It doesn’t appear that we have come very close so far. Compared with an octopus’s display, a gray-scale Kindle might seem relatively simple (it relies on electric charges to attract or repel the e-ink to various pixels). But, for us, this reflective-based display is an impressive step forward from our other, light-emitting devices. To rely on reflected light means that the medium must be highly efficient at zapping photons back out, rather than absorbing them. “Animal pigments and structurally colored reflectors are very efficient at using available light,” the researchers noted. Even in very low-light underwater conditions, an octopus can put on a convincing camouflage display. And the researchers hope that we can learn more about it from them. “It is imperative to study biology closely to help direct the development of technology,” Kreit and his co-authors noted.

Cutting-edge products that take advantage of these lessons are already underway. Engineers are hard at work developing full-color passive displays. One prototype being developed by Hewlett-Packard can approach the quality of color newsprint, the researchers reported. Cephalopods have more gradients in many colors (other hues, less relevant to their underwater environment, such as grays, are less developed in their palates).

Cephalopods generally lack the ability to go as dark black as many of our technologies (which can reflect less than 5 to 10 percent of the ambient light). But as the researchers pointed out, “this comparison may be unfair as most cephalopods do not require adaptation to a pitch black background.” Many of those octopuses that live in the deep sea, below where sunlight can penetrate actually have lost their color-changing abilities altogether and are a pale white since other organisms have little to no light to be able to see them by.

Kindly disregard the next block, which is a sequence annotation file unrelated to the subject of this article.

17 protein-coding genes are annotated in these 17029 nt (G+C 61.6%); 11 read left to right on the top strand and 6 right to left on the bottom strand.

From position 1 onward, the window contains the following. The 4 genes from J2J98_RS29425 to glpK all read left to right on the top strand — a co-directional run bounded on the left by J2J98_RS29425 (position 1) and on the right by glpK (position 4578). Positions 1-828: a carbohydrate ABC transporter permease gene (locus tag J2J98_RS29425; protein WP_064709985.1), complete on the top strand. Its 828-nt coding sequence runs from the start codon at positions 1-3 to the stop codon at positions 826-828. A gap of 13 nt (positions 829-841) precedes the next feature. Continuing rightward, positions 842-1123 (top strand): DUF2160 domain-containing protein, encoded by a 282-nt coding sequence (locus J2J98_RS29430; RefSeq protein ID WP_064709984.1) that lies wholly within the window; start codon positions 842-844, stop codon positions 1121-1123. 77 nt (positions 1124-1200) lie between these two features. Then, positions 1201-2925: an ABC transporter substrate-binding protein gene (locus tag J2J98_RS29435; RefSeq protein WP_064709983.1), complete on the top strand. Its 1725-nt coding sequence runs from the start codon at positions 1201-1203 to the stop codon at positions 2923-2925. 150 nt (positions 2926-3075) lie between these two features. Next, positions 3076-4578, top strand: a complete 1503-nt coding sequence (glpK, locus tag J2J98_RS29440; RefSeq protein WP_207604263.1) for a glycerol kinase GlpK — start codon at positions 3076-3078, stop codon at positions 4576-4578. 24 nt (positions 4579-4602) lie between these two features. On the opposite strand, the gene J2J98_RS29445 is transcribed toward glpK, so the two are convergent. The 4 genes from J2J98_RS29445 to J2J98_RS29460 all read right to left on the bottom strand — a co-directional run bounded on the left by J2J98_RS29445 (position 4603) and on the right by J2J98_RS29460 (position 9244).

The octopus is known for being super-flexible, yet our displays are, so far, frustratingly firm. Octopuses can also change the texture of their skin, making it blend in with their environment, whether that is a smooth rock or a ripply sprig of kelp. Our display technology is only beginning to explore this realm, one appealing application being a textured keyboard. “Studying these systems will certainly yield new ideas about how toengineer synthetic systems,” the researchers noted.

Octopuses and other cephalopods also have an elegant and relatively mysterious near-instantaneous integration of their skin display with their visual systems—a connection both biologists and engineers are trying to parse.

“Humanity has never developed anything as complex nor as sophisticated as the biology and physics of cephalopod skin,” the authors noted. Or at least, not yet.

Katherine Harmon Courage About the Author: Katherine Harmon Courage is a freelance writer and contributing editor for Scientific American. Her book Octopus! The Most Mysterious Creature In the Sea is out now from Penguin/Current. Follow on Twitter @KHCourage.

The views expressed are those of the author and are not necessarily those of Scientific American.